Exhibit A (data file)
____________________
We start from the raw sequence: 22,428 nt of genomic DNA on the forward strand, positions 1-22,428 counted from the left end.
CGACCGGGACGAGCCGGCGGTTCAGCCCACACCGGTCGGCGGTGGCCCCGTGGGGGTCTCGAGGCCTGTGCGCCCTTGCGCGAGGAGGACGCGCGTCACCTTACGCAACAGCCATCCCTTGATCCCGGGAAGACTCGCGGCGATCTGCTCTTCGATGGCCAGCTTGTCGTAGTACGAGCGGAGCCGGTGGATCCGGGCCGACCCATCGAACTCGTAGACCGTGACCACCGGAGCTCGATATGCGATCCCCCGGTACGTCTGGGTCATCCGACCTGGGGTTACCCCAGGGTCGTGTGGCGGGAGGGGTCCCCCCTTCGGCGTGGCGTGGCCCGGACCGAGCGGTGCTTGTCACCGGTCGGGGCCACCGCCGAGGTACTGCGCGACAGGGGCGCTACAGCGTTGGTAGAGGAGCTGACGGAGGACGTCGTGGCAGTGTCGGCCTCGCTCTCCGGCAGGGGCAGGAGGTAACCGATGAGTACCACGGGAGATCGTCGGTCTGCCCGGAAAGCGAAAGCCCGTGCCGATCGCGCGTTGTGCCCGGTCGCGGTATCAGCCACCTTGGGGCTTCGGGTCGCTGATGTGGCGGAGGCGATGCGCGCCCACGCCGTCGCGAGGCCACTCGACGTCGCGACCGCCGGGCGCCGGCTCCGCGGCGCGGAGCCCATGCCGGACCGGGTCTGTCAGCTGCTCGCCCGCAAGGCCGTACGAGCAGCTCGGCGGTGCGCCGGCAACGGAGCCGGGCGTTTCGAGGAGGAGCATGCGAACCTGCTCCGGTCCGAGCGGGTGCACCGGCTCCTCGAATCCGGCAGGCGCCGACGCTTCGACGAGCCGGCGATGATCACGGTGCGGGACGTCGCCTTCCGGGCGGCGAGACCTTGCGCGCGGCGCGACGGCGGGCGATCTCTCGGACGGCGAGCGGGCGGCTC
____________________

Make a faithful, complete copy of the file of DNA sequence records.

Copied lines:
We start from the raw sequence: 22,428 nt of genomic DNA on the forward strand, positions 1-22,428 counted from the left end.
CGACCGGGACGAGCCGGCGGTTCAGCCCACACCGGTCGGCGGTGGCCCCGTGGGGGTCTCGAGGCCTGTGCGCCCTTGCGCGAGGAGGACGCGCGTCACCTTACGCAACAGCCATCCCTTGATCCCGGGAAGACTCGCGGCGATCTGCTCTTCGATGGCCAGCTTGTCGTAGTACGAGCGGAGCCGGTGGATCCGGGCCGACCCATCGAACTCGTAGACCGTGACCACCGGAGCTCGATATGCGATCCCCCGGTACGTCTGGGTCATCCGACCTGGGGTTACCCCAGGGTCGTGTGGCGGGAGGGGTCCCCCCTTCGGCGTGGCGTGGCCCGGACCGAGCGGTGCTTGTCACCGGTCGGGGCCACCGCCGAGGTACTGCGCGACAGGGGCGCTACAGCGTTGGTAGAGGAGCTGACGGAGGACGTCGTGGCAGTGTCGGCCTCGCTCTCCGGCAGGGGCAGGAGGTAACCGATGAGTACCACGGGAGATCGTCGGTCTGCCCGGAAAGCGAAAGCCCGTGCCGATCGCGCGTTGTGCCCGGTCGCGGTATCAGCCACCTTGGGGCTTCGGGTCGCTGATGTGGCGGAGGCGATGCGCGCCCACGCCGTCGCGAGGCCACTCGACGTCGCGACCGCCGGGCGCCGGCTCCGCGGCGCGGAGCCCATGCCGGACCGGGTCTGTCAGCTGCTCGCCCGCAAGGCCGTACGAGCAGCTCGGCGGTGCGCCGGCAACGGAGCCGGGCGTTTCGAGGAGGAGCATGCGAACCTGCTCCGGTCCGAGCGGGTGCACCGGCTCCTCGAATCCGGCAGGCGCCGACGCTTCGACGAGCCGGCGATGATCACGGTGCGGGACGTCGCCTTCCGGGCGGCGAGACCTTGCGCGCGGCGCGACGGCGGGCGATCTCTCGGACGGCGAGCGGGCGGCTC